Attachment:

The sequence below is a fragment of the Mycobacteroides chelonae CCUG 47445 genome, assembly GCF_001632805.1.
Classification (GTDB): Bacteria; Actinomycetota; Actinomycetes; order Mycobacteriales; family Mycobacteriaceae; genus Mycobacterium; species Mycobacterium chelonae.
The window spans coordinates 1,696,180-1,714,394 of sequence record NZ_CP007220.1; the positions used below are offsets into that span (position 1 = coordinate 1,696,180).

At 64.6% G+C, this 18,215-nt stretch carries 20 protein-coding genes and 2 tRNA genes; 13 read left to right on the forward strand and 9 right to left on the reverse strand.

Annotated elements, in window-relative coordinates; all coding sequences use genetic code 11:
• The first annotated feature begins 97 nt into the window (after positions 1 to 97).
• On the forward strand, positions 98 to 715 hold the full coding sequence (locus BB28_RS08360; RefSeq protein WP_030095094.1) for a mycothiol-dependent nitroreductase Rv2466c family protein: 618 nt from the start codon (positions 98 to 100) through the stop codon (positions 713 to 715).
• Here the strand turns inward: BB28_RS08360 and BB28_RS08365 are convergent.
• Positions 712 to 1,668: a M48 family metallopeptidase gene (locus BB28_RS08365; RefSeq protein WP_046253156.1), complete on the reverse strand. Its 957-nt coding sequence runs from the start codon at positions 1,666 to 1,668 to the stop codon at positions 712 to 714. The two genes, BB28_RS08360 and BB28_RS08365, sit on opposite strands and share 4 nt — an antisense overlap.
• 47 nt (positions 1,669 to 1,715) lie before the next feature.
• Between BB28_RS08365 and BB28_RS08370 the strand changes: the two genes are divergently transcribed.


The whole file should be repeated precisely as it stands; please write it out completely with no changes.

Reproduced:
The sequence below is a fragment of the Mycobacteroides chelonae CCUG 47445 genome, assembly GCF_001632805.1.
Classification (GTDB): Bacteria; Actinomycetota; Actinomycetes; order Mycobacteriales; family Mycobacteriaceae; genus Mycobacterium; species Mycobacterium chelonae.
The window spans coordinates 1,696,180-1,714,394 of sequence record NZ_CP007220.1; the positions used below are offsets into that span (position 1 = coordinate 1,696,180).

At 64.6% G+C, this 18,215-nt stretch carries 20 protein-coding genes and 2 tRNA genes; 13 read left to right on the forward strand and 9 right to left on the reverse strand.

Annotated elements, in window-relative coordinates; all coding sequences use genetic code 11:
• The first annotated feature begins 97 nt into the window (after positions 1 to 97).
• On the forward strand, positions 98 to 715 hold the full coding sequence (locus BB28_RS08360; RefSeq protein WP_030095094.1) for a mycothiol-dependent nitroreductase Rv2466c family protein: 618 nt from the start codon (positions 98 to 100) through the stop codon (positions 713 to 715).
• Here the strand turns inward: BB28_RS08360 and BB28_RS08365 are convergent.
• Positions 712 to 1,668: a M48 family metallopeptidase gene (locus BB28_RS08365; RefSeq protein WP_046253156.1), complete on the reverse strand. Its 957-nt coding sequence runs from the start codon at positions 1,666 to 1,668 to the stop codon at positions 712 to 714. The two genes, BB28_RS08360 and BB28_RS08365, sit on opposite strands and share 4 nt — an antisense overlap.
• 47 nt (positions 1,669 to 1,715) lie before the next feature.
• Between BB28_RS08365 and BB28_RS08370 the strand changes: the two genes are divergently transcribed.